This site is intended for healthcare professionals.

Tinnitus

From Latin tinnire ( to ring or tinkle )- a sensation of any sound perceived in the head or in the ears without 
an evident external stimulus.

At any point in time around 10 % of the population experiences tinnitus ( BTA ) There is no standard diagnostic criterion for tinnitus and is normally determined by self -report typically in reponse to a single question Tinnitus has a reported prevalence of about 8-25.3 % in the US A systemic review ( Abby McCormack et al 2016 ) reported a range from 5.1 to 42.7 % No gender discrimination in incidence Higher incidence among- military personnel, stage workers , drummers and those who perform in front of loudspeakers

Subjective tinnitusOccurs in absence of any physical sound reaching 
the ear – audible only to the patient. Causes- wax in external ear . Middle ear causes – otosclerosis , middle ear effusion

Inner ear causes –Noise-induced hearing loss Presbyacusis Meniere’s dis Trauma ( surgery , head injury ) Ototoxic drugs Labyrinthitis Acoustic neuroma

Two-thirds of people with tinnitus have a disorder causing hearing impairment Most commonly tinnitus is associated with disorders causing sensorineural hearing loss- includes
○ age related
○ noise related ( less common )
○ Meniere’s dis ( uncommon ) Less commonly tinnitus is associated with disorders causing conductive hearing loss
○ wax
○ otosclerosis ( rare ) Ototoxic drugs ( uncommonly ) Ear infections – including
○ otitis media
○ otitis media with effusion
○ chronic suppurative otitis media Neurological disorders
○ acoustic neuroma
○ multiple sclerosis Metabolic disorder – thyroid disease and diabetes Psychological →anxiety and depression Trauma of the head or neck


Objective tinnitus Generated in the body and reaches the ear through conduction in body tissues and is audible to the patient as well as the clinician 
( also called somatosounds ).High cardiac output
○ treatment of hypertension with ACEi’s or CCB’s Benign intracranial hypertension Dural or extracranial AV fistula Carotid or vertebral artery stenosis , tortuosity , dissection or aneurysm Aortic dissection and mitral regurgitation Dural or cervcal AVM ( arteriovenous malformation ) High jugular bulb Vestibular schwannoma Temporomandibular joint syndrome Haemangioma Glomus tumour Otosclerosis Paget’s disease. Has a vibratory , clicking or pulsatile character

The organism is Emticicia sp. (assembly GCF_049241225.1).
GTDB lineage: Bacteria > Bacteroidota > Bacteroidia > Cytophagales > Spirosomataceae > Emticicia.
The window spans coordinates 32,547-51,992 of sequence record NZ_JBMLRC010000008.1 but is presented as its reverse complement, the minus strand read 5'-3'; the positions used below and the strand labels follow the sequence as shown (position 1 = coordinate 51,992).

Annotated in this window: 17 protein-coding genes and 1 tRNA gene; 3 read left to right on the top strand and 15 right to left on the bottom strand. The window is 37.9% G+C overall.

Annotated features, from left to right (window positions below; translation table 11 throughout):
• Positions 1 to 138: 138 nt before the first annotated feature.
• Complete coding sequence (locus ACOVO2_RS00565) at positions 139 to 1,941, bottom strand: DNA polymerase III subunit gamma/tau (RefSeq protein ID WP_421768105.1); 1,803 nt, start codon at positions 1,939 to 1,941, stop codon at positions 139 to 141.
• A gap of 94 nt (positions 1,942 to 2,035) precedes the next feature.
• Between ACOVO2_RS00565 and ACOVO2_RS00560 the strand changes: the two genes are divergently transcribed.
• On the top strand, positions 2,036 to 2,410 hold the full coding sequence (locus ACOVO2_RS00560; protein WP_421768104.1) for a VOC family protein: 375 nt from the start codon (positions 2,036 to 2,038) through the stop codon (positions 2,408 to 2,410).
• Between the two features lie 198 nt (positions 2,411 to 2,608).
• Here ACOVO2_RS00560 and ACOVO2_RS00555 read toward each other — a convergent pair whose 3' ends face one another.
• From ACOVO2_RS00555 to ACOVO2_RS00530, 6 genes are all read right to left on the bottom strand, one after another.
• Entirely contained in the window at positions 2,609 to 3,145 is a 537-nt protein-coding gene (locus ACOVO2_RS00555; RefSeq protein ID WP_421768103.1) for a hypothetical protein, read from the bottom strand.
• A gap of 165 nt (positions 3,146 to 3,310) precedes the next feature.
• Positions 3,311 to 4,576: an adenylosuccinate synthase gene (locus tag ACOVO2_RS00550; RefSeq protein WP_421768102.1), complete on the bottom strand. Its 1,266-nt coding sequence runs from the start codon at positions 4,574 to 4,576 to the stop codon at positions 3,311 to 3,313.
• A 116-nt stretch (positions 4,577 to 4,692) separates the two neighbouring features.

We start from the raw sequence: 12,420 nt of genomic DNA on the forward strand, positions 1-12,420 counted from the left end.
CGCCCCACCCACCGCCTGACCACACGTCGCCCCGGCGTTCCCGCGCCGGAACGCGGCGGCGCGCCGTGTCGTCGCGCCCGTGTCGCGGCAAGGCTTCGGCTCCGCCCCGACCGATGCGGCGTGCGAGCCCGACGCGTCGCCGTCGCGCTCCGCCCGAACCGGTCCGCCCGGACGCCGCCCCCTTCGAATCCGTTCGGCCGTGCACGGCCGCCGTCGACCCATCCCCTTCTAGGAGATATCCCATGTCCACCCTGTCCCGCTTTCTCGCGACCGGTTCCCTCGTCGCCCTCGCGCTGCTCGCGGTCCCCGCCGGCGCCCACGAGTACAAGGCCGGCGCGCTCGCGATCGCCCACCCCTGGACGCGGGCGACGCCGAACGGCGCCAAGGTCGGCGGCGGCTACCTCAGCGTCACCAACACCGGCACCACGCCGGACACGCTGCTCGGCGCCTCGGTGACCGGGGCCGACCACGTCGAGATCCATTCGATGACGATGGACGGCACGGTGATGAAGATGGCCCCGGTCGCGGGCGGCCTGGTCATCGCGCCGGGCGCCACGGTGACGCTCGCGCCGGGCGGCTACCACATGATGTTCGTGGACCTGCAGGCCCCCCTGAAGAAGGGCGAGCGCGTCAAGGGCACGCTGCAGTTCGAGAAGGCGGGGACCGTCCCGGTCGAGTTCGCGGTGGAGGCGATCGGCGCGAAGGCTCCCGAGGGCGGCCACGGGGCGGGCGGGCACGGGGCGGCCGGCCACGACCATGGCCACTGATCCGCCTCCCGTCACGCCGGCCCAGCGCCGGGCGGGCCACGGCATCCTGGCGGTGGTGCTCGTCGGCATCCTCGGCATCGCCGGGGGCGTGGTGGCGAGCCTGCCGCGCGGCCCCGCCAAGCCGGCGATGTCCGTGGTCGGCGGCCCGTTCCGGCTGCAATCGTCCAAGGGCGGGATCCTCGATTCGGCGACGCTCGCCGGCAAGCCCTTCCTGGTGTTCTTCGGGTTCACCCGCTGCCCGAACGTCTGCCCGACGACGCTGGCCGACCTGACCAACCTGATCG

Audible with a stethoscope
○ place the stethoscope close to external auditory meatus over the carotid arteries , and on the skull in front and behind th ear. If patient c/o pulsatile tinnitus – clinician should conduct extensive search for a skull base tumour
 Numerous vascular causes of pulsatile tinnitus
most common being 
○ arteriovenous malformations ( AVM ) and 
○ fistulas
 Benign intracranial hypertension has been reported as a major cause of pulsatile tinnitus in toung women


HistoryNo known objective tests that can determine the severity of subjective tinnitus
 unilateral or bilateral constant or intermittent triggers around onset when did it start become annoying associated symptoms
○ deafness
○ dizziness
○ hyperacusis
○ otalgia h/o sig noise exposure drug history ( ototoxic drug use ) family h/o hearing loss from otosclerosis 
Otosclersosis → bone around the base of stapes becomes thickened and eventually fuses with the bone of cochlea → reduces normal sound transmission leading to conductive hearing loss effect on life psychological

Examination Otoscopy
○ wax
○ infections Tuning fork tests ( conductive or sensory hearing loss ) Bedside hearing test General neurological assessment
○ acoustinc neuroma
○ multiple sclerosis Check blood pressure Blood tests
○ hypo and hyperthyroidism
○ FBC
○ random or fasting BM Auscultate ears , head and neck if pulsatile tinnitus
○ exclude bruit Fundoscopy ( benign intracranial hypertension ) Refer for formal hearing test
○ pure tone audiometry with assessment of air and bone conduction MRI- for vestibular schwannoma ( acoustic neuroma )

Red flags Sudden onset pulsatile tinnitus Tinnitus in association with significant/severe vertigo Unilateral tinnitus Tinnitus in association with asymmetric hearing loss or tinnitus with unexplained sudden hearing loss Tinnitus in association with significant neurological symptom and or signs Tinnitus following head trauma Tinnitus causing psychological distress

Hearing testArrange a hearing test for all patients with tinnitus- CKS advice’s an audiology referral if tinnitus persists for tinnitus that lasts 6 months or more